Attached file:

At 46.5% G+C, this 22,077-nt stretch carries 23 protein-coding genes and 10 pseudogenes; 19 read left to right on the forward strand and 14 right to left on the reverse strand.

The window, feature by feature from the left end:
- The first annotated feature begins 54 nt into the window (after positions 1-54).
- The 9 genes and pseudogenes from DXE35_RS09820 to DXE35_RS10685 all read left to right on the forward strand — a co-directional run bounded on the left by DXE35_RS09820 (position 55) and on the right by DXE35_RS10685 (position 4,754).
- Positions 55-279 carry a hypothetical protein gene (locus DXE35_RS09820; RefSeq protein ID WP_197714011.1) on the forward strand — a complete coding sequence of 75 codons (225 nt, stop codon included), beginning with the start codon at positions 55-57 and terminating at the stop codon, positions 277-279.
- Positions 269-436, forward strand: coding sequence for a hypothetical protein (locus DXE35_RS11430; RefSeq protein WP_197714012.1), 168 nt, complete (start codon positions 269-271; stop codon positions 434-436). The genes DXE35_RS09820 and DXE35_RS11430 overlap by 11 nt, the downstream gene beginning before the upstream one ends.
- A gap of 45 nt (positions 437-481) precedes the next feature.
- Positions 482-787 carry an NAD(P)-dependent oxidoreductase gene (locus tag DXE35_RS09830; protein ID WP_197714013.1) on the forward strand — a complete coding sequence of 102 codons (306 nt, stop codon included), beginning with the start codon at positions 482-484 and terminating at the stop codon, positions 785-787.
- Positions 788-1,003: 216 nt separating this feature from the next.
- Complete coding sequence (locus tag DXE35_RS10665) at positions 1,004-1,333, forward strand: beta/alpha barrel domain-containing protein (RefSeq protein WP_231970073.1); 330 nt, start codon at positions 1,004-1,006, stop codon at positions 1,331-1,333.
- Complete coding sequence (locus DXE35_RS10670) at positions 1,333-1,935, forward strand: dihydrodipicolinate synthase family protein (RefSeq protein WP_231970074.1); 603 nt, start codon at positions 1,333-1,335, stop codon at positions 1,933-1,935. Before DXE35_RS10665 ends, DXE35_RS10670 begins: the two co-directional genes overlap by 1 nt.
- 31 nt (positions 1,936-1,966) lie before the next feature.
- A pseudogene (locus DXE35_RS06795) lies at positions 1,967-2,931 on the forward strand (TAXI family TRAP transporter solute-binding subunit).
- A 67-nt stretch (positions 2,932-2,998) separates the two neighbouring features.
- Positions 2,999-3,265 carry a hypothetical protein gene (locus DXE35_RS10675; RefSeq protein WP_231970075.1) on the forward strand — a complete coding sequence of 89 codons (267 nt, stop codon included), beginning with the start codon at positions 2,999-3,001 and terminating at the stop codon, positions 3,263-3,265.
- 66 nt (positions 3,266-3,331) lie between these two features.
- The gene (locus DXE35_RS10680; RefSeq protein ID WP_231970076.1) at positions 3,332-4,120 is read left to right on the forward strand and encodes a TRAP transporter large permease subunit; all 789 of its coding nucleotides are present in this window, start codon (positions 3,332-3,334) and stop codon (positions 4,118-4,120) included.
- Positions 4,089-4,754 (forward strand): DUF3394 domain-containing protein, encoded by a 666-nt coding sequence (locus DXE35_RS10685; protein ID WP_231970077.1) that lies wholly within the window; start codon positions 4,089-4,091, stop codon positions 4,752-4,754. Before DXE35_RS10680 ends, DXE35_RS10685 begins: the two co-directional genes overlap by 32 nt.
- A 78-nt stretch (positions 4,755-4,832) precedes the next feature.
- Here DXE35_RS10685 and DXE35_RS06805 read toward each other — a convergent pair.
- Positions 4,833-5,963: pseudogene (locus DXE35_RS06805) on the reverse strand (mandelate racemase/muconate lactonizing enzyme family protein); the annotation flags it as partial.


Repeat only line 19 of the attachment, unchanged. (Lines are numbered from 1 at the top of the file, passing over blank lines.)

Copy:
- A 78-nt stretch (positions 4,755-4,832) precedes the next feature.